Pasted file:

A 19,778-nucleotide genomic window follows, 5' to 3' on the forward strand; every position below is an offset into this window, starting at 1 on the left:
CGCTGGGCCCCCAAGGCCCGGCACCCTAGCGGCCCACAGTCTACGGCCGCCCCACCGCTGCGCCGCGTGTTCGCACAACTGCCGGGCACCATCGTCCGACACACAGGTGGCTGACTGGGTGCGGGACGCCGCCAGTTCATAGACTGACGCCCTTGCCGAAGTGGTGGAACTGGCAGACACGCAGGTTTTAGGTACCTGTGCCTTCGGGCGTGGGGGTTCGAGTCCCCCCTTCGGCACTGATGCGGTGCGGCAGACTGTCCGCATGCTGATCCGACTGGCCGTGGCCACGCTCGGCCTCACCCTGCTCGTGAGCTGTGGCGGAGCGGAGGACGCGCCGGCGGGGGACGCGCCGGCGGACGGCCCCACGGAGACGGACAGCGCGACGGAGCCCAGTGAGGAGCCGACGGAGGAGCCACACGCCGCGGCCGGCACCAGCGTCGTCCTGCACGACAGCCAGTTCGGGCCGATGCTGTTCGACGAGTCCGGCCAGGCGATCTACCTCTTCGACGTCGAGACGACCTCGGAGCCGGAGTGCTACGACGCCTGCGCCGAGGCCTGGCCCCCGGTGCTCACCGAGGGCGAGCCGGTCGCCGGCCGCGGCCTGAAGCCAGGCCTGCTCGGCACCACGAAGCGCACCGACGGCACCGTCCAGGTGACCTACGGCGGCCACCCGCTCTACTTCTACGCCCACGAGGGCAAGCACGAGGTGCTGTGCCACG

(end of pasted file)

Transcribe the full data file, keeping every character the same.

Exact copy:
A 19,778-nucleotide genomic window follows, 5' to 3' on the forward strand; every position below is an offset into this window, starting at 1 on the left:
CGCTGGGCCCCCAAGGCCCGGCACCCTAGCGGCCCACAGTCTACGGCCGCCCCACCGCTGCGCCGCGTGTTCGCACAACTGCCGGGCACCATCGTCCGACACACAGGTGGCTGACTGGGTGCGGGACGCCGCCAGTTCATAGACTGACGCCCTTGCCGAAGTGGTGGAACTGGCAGACACGCAGGTTTTAGGTACCTGTGCCTTCGGGCGTGGGGGTTCGAGTCCCCCCTTCGGCACTGATGCGGTGCGGCAGACTGTCCGCATGCTGATCCGACTGGCCGTGGCCACGCTCGGCCTCACCCTGCTCGTGAGCTGTGGCGGAGCGGAGGACGCGCCGGCGGGGGACGCGCCGGCGGACGGCCCCACGGAGACGGACAGCGCGACGGAGCCCAGTGAGGAGCCGACGGAGGAGCCACACGCCGCGGCCGGCACCAGCGTCGTCCTGCACGACAGCCAGTTCGGGCCGATGCTGTTCGACGAGTCCGGCCAGGCGATCTACCTCTTCGACGTCGAGACGACCTCGGAGCCGGAGTGCTACGACGCCTGCGCCGAGGCCTGGCCCCCGGTGCTCACCGAGGGCGAGCCGGTCGCCGGCCGCGGCCTGAAGCCAGGCCTGCTCGGCACCACGAAGCGCACCGACGGCACCGTCCAGGTGACCTACGGCGGCCACCCGCTCTACTTCTACGCCCACGAGGGCAAGCACGAGGTGCTGTGCCACG